Friday, February 27, 2009
Wednesday, February 25, 2009
First, we want to say that you and your students will thoroughly enjoy this well written, easy-to-use book whether you are seasoned nature-journalers, novices just getting started, or simply curious about Nature Study.
We have been doing Nature Walks and have been keeping Nature Journals for several years now. We are very well acquainted with The Handbook Of Nature Study (Comstock), and also have gathered a good collection of other resources including Nature Guides. However, the Comstock handbook (for which there is a link in the book to read free online) is used with the OUTDOOR HOUR CHALLENGES, and is more than suitable for a family who does not have additional resources on hand, and also for a family just "testing the waters" of Nature Study. There are also some great websites listed at the back of the book (free resources) for help with identifications and additional information. The lists of resources included at the back of the book is quite extensive, which will make beginning this Nature Study Adventure easier for all involved.
Because we are a family with 7 (and possibly 8 when dad joins us) , we printed this book (46 black/white and color pages). We read through the GENERAL INSTRUCTIONS and HOW TO GET STARTED pages first, which would be particularly helpful to those new to Nature Study. For each Challenge, we began by reading aloud each challenge and it's components. Then we proceeded with our walks and challenges. We would work on our Journal entries at various times - sometimes "on site" and sometimes when we returned home after walking. We agreed that this book would be simple to use on the computer only, but we have a "preference" for printed resources.
The included Notebook pages are great. There is a wonderful variety of page styles, and many pages even include suggested information to include. The Journal pages included (26 black/white pages) are lovely and are simple to use. (I would recommend printing them on heavy paper or cardstock for durability.) I spent a lot of time, long ago, making and collecting these types of pages, at the beginning of our Nature Study adventure. Harmony Art Mom has removed that "work" by including them with this book, which is fantastic. These days we prefer to use sketch paper (heavy). On these pages we include written information as well as sketches. Then we insert our journal pages into page protectors, and keep them in a loose-leaf notebook. We decided on this sketch paper method because we have several left-handed children, for whom "bound" books prove cumbersome and difficult. These included Nature Journal Pages could be put into page protectors and into notebook, could be hole punched nad put into notebooks, or could be used "loose". The choice is up to the user, which makes this a great resource. Harmony Art Mom shares some of the optional journal ideas in the book as well.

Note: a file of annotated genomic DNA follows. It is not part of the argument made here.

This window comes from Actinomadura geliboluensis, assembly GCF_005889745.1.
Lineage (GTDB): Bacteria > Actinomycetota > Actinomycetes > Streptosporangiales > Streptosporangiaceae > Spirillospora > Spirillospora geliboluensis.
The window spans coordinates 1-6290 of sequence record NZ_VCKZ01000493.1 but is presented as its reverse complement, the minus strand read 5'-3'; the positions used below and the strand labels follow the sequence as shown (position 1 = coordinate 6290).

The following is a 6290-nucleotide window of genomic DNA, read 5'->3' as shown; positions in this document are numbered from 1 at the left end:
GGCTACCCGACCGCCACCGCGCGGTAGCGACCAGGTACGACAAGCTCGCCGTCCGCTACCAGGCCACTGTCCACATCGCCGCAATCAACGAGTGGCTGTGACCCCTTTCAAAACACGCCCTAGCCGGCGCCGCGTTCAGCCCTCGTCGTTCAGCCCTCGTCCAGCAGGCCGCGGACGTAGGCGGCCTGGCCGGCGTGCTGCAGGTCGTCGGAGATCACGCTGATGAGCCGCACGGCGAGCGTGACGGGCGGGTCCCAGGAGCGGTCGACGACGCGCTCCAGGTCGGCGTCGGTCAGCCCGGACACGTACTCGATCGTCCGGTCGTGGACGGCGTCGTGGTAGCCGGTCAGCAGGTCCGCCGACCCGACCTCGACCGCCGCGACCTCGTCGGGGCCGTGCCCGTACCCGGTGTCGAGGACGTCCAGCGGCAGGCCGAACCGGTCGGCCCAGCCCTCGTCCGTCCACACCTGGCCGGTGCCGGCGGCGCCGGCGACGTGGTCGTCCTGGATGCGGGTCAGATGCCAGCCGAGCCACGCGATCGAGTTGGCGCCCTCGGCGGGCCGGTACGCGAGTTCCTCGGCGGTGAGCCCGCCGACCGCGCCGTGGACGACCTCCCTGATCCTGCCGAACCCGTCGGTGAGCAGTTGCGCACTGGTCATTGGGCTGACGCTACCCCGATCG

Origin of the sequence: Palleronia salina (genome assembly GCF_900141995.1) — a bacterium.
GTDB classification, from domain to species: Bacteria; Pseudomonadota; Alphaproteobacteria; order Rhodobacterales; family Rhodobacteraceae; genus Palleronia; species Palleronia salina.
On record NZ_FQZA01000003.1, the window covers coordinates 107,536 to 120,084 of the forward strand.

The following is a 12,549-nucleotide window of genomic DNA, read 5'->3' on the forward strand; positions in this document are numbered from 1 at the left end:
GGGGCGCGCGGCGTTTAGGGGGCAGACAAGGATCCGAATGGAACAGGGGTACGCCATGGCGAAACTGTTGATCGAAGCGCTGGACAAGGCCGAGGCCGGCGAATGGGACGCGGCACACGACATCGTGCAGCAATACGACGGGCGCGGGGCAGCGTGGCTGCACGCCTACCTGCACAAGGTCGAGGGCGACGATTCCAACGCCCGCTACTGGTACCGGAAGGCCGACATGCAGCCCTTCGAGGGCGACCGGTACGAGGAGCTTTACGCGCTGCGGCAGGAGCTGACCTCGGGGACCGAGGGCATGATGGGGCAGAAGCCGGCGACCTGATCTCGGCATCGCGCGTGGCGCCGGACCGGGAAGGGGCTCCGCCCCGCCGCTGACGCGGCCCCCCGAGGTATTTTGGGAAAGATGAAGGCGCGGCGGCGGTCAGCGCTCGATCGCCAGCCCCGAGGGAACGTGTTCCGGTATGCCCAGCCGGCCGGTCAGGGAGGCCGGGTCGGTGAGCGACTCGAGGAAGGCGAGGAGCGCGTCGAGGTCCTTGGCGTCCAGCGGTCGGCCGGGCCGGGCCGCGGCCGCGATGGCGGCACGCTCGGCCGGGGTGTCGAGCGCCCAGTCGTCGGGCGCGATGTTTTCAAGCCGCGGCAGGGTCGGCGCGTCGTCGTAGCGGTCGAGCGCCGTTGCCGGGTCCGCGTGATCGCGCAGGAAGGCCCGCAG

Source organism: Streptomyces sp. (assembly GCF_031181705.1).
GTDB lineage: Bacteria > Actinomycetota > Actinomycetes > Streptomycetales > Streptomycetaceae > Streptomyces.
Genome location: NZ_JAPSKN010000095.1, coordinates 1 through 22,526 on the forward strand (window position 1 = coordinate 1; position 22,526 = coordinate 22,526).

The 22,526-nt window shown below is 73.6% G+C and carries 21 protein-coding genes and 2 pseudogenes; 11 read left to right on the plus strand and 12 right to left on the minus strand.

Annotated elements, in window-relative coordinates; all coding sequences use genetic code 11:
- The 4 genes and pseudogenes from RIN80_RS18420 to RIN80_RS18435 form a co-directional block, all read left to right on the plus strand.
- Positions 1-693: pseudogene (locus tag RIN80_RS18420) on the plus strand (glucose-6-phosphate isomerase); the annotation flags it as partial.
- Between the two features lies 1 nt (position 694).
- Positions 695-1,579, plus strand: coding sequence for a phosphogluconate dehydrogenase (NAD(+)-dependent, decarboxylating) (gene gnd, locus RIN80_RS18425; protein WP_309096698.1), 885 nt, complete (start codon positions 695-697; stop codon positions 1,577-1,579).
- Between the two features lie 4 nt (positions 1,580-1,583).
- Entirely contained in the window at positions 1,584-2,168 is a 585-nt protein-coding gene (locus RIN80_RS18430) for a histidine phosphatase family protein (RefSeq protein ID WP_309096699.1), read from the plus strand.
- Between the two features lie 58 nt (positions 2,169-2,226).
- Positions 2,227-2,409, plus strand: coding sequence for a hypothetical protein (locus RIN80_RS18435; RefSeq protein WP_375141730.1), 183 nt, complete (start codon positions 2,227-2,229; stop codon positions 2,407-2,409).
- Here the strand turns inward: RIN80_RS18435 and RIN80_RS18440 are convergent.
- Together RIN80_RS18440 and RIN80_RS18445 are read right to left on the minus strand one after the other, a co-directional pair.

We particularly loved the Focus Area information which is woven throughout the entire book. Harmony Art Mom suggests repeated visits to a specific area to watch for "new" and "changed" things. When we have talked about our Nature Studies with families who are not familiar with this form of "study" (and who are curious), they often express frustration due to being "overwhelmed" by all that they see (and remember) on a walk -- "how do you even notice that ?", what should be noticed, what to study in particular, how to narrow it down, what to "journal", how to "journal", where to find such a wide variety of information, and other such concerns. So, we felt that the suggestion of the Focus Area would be particularly helpful to those new to Nature Study who might experience these same feelings.